Lest we forget

Every once in a while, somebody else’s words can send a message better than your own. I have an emotional attachment to Remembrance day. My grandfather served, and my dad brought me up with a high respect of our veterans. Four years ago I worked with the Memory Project, an online archive that interviewed Second World War veterans and collected their stories for prosperity. I remember crying on my first day.

As much as I would love to share my experiences, I don’t think it would mean as much as the following.

Here are the words of Peter DeClerq, guest blogger:

Today is Remembrance Day. It brings many thoughts to my mind. The pain and suffering that these men and women went through in conflicts around the world is one. For most you would never know they suffered. But suffer they did. Not in the cruel way wars makes us suffer, the death, the mud, the cold, the lack of sleep, the physical wariness, but in far worse ways, in memories.

My father died from cancer just at the end of 1999. We knew he served, and heard some of the “war stories.” During his retirement, he wrote. He penned articles about some of his stories – we were sure some were fictional, and some were embellished. But he never really talked about it, keeping it buried inside of him. That was until the morphine drip started at the end of his life. The real stories, the real ugliness of what he and so many others went through came out in drug induced dreams. There is nothing like holding your fathers hand, as he is fast asleep, trying to wake him, as he sweats and talks out loud. “Charlie, Freddie get to the foxhole” he would yell out. “They’re coming”. At first I was confused, but then I realized he was reliving his worse moments, all as he died. There were other snippets of sentences in the days before he finally succumbed to the cancer. Some relating to that foxhole, some relating to “Charlie” who I can only presume died. I like to say I knew who Charlie was to my father, to cause such strong memories. I don’t. It was never a name that I heard before.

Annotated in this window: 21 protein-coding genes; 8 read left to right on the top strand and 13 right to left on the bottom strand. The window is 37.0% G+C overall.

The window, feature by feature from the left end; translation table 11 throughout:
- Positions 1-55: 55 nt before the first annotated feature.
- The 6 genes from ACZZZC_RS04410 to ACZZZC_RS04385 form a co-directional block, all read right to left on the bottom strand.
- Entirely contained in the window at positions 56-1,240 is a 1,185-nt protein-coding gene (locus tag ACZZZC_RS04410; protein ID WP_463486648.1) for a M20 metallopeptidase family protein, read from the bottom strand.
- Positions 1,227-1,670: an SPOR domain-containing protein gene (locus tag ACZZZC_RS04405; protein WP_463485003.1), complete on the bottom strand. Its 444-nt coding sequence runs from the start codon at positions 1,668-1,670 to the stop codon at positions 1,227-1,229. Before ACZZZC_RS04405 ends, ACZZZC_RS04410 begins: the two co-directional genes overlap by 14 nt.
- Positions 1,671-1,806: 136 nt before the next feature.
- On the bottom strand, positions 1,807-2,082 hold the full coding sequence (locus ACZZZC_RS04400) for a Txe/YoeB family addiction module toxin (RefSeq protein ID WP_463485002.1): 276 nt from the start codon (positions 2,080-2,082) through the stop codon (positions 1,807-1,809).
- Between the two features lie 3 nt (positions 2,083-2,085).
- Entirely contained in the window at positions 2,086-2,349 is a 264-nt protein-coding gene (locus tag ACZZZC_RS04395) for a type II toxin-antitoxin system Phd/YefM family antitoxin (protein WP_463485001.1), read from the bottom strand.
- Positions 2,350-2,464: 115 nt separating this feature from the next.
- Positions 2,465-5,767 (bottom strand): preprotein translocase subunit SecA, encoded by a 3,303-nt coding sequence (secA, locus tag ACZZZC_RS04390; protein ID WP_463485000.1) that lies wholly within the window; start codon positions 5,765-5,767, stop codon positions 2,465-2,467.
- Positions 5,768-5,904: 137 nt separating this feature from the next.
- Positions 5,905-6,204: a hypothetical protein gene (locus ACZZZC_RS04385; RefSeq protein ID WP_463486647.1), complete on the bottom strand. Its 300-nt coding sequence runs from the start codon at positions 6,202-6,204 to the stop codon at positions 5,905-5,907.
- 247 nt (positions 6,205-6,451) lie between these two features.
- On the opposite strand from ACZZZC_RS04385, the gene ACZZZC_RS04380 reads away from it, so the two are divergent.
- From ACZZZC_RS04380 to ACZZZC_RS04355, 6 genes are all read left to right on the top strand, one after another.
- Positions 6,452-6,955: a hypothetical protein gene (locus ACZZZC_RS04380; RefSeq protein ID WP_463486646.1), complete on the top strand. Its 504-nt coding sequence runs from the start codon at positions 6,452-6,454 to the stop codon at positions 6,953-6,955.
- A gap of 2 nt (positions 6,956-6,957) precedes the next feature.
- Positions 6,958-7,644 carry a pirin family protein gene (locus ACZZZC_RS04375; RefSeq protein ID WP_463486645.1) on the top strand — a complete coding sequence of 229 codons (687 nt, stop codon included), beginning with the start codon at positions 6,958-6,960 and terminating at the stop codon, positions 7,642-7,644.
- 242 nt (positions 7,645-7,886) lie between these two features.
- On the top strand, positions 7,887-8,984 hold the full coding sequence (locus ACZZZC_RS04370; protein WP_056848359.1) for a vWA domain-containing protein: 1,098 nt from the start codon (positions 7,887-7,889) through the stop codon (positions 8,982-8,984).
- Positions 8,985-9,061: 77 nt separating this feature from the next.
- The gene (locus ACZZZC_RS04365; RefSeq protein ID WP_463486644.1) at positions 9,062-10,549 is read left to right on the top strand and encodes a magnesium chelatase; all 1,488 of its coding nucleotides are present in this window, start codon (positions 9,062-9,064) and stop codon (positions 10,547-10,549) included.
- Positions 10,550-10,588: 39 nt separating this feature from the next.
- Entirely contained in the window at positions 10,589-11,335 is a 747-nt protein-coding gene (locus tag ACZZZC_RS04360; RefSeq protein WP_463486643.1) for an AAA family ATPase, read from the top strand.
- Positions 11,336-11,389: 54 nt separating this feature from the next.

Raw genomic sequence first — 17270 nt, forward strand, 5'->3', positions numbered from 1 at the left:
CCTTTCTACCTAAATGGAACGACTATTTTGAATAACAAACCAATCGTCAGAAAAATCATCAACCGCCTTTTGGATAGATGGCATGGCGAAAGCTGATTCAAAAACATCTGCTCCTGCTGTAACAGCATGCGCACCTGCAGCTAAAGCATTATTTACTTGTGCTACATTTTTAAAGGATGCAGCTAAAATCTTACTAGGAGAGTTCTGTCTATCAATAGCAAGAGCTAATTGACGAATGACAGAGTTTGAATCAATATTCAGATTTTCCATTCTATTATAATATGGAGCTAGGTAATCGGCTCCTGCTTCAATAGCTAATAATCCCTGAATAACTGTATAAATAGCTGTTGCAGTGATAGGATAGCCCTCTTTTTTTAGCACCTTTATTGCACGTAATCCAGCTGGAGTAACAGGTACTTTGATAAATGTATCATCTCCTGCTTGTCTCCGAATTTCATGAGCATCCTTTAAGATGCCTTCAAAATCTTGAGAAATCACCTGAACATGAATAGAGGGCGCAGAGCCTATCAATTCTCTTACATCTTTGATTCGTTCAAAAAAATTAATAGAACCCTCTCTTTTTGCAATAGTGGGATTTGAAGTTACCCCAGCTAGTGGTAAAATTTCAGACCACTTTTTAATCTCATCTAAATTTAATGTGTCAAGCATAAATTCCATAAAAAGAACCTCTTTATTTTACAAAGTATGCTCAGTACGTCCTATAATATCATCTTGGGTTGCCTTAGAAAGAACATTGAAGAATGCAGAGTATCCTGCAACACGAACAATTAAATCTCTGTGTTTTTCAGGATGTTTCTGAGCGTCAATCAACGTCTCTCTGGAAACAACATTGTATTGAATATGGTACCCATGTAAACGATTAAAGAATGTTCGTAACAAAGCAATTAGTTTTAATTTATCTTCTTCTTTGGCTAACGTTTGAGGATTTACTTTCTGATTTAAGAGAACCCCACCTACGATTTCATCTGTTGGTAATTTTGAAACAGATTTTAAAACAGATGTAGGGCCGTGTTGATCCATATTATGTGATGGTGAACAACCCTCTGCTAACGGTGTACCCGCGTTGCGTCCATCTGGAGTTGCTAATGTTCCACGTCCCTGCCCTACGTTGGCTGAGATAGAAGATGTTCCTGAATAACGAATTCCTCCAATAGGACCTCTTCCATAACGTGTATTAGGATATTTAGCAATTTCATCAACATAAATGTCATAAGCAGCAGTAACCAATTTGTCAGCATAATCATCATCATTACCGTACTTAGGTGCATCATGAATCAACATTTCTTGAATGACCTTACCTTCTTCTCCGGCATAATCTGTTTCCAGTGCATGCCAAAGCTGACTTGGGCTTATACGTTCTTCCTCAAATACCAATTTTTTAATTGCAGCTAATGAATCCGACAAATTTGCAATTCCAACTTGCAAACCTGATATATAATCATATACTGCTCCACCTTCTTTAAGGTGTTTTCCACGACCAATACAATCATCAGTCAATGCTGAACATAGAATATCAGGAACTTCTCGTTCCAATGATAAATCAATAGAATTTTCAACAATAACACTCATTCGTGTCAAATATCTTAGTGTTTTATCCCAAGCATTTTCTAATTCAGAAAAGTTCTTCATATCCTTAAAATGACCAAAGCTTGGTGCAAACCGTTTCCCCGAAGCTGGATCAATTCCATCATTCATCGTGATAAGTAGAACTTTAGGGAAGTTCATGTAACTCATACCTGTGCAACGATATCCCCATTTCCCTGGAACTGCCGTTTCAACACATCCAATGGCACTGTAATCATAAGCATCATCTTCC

My father use to volunteer for the Legion, going into classrooms on this day to talk with kids. He never talked about the glories of war – he spoke about friendship. He talked with humour, and he talked about how he wished, prayed that no one would go through what him and his comrades had to go through ever again.

This brings me to Hans. I had the privilege to talk to Hans when I worked in a retirement home. Around one Remembrance Day I was chatting with him, and we got into a great conversation. Hans wasn’t a solider in the sense we think. He was very young at the time of the war and lived in occupied Netherlands. He joined the Dutch resistance. Like my father, Hans didn’t talk much about the glories of what they did, but in conversation he said something remarkable and yet so terrifying that it will forever remain in my mind. In essence, it was that the year the war broke out, of the 20 classmates in his class, only 4 of them were still alive. Two out of 10 alive. These weren’t soldiers who died, these were young boys and girls that tried to protect the ones they loved, or were just at the wrong place at the wrong time.

So with this being Remembrance Day, I want you to think about these stories. I want you to take the two minutes at 11am and in silence think about my father, and be thankful that you don’t have to keep terrifying secrets. I want you to look around the room at your classmates and workmates, and think what life would be like if 8 of them weren’t there. This, in my mind, is the true purpose of Remembrance Day.  Because if you were born in another time, if you were 16-18 or 20-25, you could be having those memories in years to come. If you were 30-50 in another time you could be without a father or mother, a brother, a sister, or a friend. That is why we take two minutes. So stop your meeting, stop your class, stop what you’re doing and take two minutes to think about those that lived through these times, so the eight people around you are still there.

 

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